So, really from the sort of beginning, they have a carte blanche. We can help them evolve and kind of figure out what they want to do.

So, it's great. Recruitment you know that's our bread and butter. That's where we-- I think have the best reputation as-- the quality of our leads are quite spectacular, but yes. When we have a client come to us, we want to listen to them. It’s really key to listen, understand where they are in their sort of scope and then we can figure out or recommend at least programs that make sense for them at that moment.

Chad Chancellor: Right and so we've had Bruce on our show. So, tell us your background; kind of what you did before you joined Research Consultants.

Amber Hunter: Absolutely. So, funny enough, me and Bruce are friends and we went to neighboring high schools which we didn't know until we started working together. So, we were kind of rival high schools if you will. So, when we got to work together, that rivalry is still there. No, I’m kidding. I actually five years ago started in a space for a consulting firm and I was working as data entry. Full disclosure, my friend worked there and got me a job and I had no idea what economic development was.

Chad Chancellor: Nobody ever does. Don't feel bad.

Amber Hunter: Yes. Two months in, I still didn't know and then I was tasked with calling in to the companies and being that first kind of layer; speaking to a client and vetting them for the potential community. I’d like to say it was my talent, but a bit of fluke and a bit of luck which I think a lot of projects sometimes come down to.

I spoke with a growing FinTech company and lo and behold within six months, they went to that community representing 40 new jobs for software engineers. And that was three months into my five-year career and that's when I really had that light bulb go off and say oh, this works. This is real. You can have concrete jobs. You can see people, the ribbon-cutting. It was like a great feeling. So, that led me to move to the business development side as well as doing consulting work and I haven't looked back since.


Chad Chancellor: I’m curious the economy is good right now and you guys are growing. I figured you would grow when the economy was bad because I figured people would really need more companies and jobs there. I guess talk about the dynamic that you're growing really in these good times and also talk about-- in our business, we're seeing more boards when we're doing these executive searches say we want to have 40 or 50 jobs instead of 500. We're seeing a lot of more boards saying they want to diversify and recruit smaller; even manufacturing, not just-- is that something that you all are seeing? Is that something that you can get folks in the door with?

Amber Hunter: Absolutely. I think that really calls to what I was mentioning before in terms of the availability of workforce. We do have state clients, but we also have rural communities. We also have villages, towns, and they have a major problem with having labor, but perhaps not the most skilled or not the skills for the companies they are trying to recruit.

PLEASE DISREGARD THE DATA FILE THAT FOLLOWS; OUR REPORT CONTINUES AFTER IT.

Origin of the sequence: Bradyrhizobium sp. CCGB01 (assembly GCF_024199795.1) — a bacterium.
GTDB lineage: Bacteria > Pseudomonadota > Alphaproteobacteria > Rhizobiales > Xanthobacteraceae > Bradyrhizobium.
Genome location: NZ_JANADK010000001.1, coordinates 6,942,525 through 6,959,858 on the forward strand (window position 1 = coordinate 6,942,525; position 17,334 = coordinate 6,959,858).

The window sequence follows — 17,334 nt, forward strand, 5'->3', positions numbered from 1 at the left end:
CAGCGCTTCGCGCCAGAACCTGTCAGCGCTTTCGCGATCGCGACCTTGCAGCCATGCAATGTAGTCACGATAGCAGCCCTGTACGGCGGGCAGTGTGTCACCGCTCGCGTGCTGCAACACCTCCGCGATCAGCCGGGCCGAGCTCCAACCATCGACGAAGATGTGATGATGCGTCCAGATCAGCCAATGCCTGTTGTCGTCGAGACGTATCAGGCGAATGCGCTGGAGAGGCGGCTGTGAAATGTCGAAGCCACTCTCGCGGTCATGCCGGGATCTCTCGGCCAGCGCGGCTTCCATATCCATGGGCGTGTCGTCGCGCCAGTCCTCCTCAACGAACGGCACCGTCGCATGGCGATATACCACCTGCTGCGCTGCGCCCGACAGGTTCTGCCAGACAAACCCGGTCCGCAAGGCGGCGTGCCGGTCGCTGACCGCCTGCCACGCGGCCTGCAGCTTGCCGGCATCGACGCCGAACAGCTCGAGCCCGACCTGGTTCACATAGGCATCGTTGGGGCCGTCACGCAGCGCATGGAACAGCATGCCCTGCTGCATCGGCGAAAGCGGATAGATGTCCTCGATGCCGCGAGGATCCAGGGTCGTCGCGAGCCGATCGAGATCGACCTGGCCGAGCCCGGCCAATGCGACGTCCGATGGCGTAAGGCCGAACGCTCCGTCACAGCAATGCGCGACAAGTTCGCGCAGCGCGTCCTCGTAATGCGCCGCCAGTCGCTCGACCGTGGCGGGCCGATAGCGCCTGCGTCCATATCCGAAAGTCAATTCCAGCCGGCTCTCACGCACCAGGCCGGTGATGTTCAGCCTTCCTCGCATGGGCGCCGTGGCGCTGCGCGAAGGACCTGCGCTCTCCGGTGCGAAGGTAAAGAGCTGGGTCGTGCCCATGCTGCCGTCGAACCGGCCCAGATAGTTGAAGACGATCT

So, when we sit down with them, if we even propose a company that's interested and wants to create 200, 500 jobs, they are frank in the fact that they can't fill that building. They can get the facility or they may have the land, but they can't find the jobs unless they start poaching outside and then we know the type of political crisis that is. So, for them, they just focus on working on what is their sweet spot. So, that’s communities of 50.

Chad Chancellor: I know you guys are based in Canada. I assume most of your business is in the U.S., but we actually have some Canadian listeners because I got the analytics that tells me. So, we have some Canadian listeners. So, do you help Canadians communities also call on you? I guess is there a territory that you're stronger in or can you help anybody?

Amber Hunter: Absolutely. Well, I’m biased because I represent North America. So, I’m going to say that all of our best clients are in the U.S. because that's all of mine, but we do work a lot with Canada specifically in Ontario actually and Quebec. So, we represent the province and the city of Quebec and we do a lot of FDI missions for them coming into the U.S.

So, it’s really helpful for me because I know both U.S. EDOs and Canadian EDOs. So, I’m very transparent about the clients that I work with and any time one of my clients is going into a



community of another client, I call them and I let them know because sometimes, just having that kind of camaraderie can really help benefit a sort of tit for tat way showing them-- making some meetings with some key people and exporting or suppliers etc. So, we just like to keep the lines of communication open and we think can really benefit both sides.

Chad Chancellor: Well, Amber, give these people your contact information and then again, she's at almost all the big IEDCs and the MidAmerica Conference and SEDC and so forth. So, give these folks your contact information so they know how to get a hold of you.

Amber Hunter: Absolutely. Well, thank you so much, Chad, for having me. I really appreciate it. You guys can reach me at amber.researchfdi.com. I’d love to hear from you and tell you a little bit more about what we do.

Chad Chancellor: All right. Thank you so much.